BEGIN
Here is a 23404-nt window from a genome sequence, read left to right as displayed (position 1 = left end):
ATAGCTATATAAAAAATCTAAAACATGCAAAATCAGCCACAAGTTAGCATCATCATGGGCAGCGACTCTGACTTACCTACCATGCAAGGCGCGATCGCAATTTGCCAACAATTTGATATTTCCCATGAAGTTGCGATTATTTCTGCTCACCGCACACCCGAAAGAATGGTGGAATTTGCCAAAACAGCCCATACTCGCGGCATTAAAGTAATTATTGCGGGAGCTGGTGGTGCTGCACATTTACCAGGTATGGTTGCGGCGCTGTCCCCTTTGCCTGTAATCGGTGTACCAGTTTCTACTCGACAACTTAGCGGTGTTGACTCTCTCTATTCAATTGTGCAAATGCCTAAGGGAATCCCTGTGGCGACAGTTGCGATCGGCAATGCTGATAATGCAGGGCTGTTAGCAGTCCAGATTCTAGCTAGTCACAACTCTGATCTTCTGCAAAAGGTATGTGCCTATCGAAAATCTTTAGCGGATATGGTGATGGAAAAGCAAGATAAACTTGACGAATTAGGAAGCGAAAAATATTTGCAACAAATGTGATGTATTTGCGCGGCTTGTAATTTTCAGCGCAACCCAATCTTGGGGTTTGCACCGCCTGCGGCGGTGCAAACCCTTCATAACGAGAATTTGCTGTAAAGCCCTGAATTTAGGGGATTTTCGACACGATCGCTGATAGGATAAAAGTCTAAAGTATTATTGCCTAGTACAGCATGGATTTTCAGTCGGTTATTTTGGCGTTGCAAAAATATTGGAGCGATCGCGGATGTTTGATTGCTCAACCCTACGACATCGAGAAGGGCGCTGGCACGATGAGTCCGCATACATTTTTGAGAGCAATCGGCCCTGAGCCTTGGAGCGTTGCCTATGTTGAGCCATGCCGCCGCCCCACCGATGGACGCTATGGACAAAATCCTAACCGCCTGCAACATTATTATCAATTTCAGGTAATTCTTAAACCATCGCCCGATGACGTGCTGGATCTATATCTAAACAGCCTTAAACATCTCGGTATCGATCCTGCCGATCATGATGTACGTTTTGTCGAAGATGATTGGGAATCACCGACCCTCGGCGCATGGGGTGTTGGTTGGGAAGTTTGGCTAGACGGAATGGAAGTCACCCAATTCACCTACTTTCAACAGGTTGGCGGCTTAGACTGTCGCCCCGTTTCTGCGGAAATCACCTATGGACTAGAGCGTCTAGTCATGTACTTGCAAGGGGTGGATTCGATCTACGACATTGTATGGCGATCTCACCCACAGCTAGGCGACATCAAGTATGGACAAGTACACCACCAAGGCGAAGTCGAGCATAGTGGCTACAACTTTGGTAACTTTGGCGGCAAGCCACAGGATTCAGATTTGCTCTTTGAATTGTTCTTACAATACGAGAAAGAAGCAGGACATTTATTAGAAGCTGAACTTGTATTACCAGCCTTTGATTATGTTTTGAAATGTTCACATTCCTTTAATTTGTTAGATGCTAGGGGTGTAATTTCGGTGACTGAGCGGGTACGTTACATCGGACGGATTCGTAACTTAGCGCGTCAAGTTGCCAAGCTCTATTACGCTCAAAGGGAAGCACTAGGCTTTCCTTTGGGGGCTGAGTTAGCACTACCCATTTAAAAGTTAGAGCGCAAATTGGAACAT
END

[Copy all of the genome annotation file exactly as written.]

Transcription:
Here is a 23404-nt window from a genome sequence, read left to right as displayed (position 1 = left end):
ATAGCTATATAAAAAATCTAAAACATGCAAAATCAGCCACAAGTTAGCATCATCATGGGCAGCGACTCTGACTTACCTACCATGCAAGGCGCGATCGCAATTTGCCAACAATTTGATATTTCCCATGAAGTTGCGATTATTTCTGCTCACCGCACACCCGAAAGAATGGTGGAATTTGCCAAAACAGCCCATACTCGCGGCATTAAAGTAATTATTGCGGGAGCTGGTGGTGCTGCACATTTACCAGGTATGGTTGCGGCGCTGTCCCCTTTGCCTGTAATCGGTGTACCAGTTTCTACTCGACAACTTAGCGGTGTTGACTCTCTCTATTCAATTGTGCAAATGCCTAAGGGAATCCCTGTGGCGACAGTTGCGATCGGCAATGCTGATAATGCAGGGCTGTTAGCAGTCCAGATTCTAGCTAGTCACAACTCTGATCTTCTGCAAAAGGTATGTGCCTATCGAAAATCTTTAGCGGATATGGTGATGGAAAAGCAAGATAAACTTGACGAATTAGGAAGCGAAAAATATTTGCAACAAATGTGATGTATTTGCGCGGCTTGTAATTTTCAGCGCAACCCAATCTTGGGGTTTGCACCGCCTGCGGCGGTGCAAACCCTTCATAACGAGAATTTGCTGTAAAGCCCTGAATTTAGGGGATTTTCGACACGATCGCTGATAGGATAAAAGTCTAAAGTATTATTGCCTAGTACAGCATGGATTTTCAGTCGGTTATTTTGGCGTTGCAAAAATATTGGAGCGATCGCGGATGTTTGATTGCTCAACCCTACGACATCGAGAAGGGCGCTGGCACGATGAGTCCGCATACATTTTTGAGAGCAATCGGCCCTGAGCCTTGGAGCGTTGCCTATGTTGAGCCATGCCGCCGCCCCACCGATGGACGCTATGGACAAAATCCTAACCGCCTGCAACATTATTATCAATTTCAGGTAATTCTTAAACCATCGCCCGATGACGTGCTGGATCTATATCTAAACAGCCTTAAACATCTCGGTATCGATCCTGCCGATCATGATGTACGTTTTGTCGAAGATGATTGGGAATCACCGACCCTCGGCGCATGGGGTGTTGGTTGGGAAGTTTGGCTAGACGGAATGGAAGTCACCCAATTCACCTACTTTCAACAGGTTGGCGGCTTAGACTGTCGCCCCGTTTCTGCGGAAATCACCTATGGACTAGAGCGTCTAGTCATGTACTTGCAAGGGGTGGATTCGATCTACGACATTGTATGGCGATCTCACCCACAGCTAGGCGACATCAAGTATGGACAAGTACACCACCAAGGCGAAGTCGAGCATAGTGGCTACAACTTTGGTAACTTTGGCGGCAAGCCACAGGATTCAGATTTGCTCTTTGAATTGTTCTTACAATACGAGAAAGAAGCAGGACATTTATTAGAAGCTGAACTTGTATTACCAGCCTTTGATTATGTTTTGAAATGTTCACATTCCTTTAATTTGTTAGATGCTAGGGGTGTAATTTCGGTGACTGAGCGGGTACGTTACATCGGACGGATTCGTAACTTAGCGCGTCAAGTTGCCAAGCTCTATTACGCTCAAAGGGAAGCACTAGGCTTTCCTTTGGGGGCTGAGTTAGCACTACCCATTTAAAAGTTAGAGCGCAAATTGGAACAT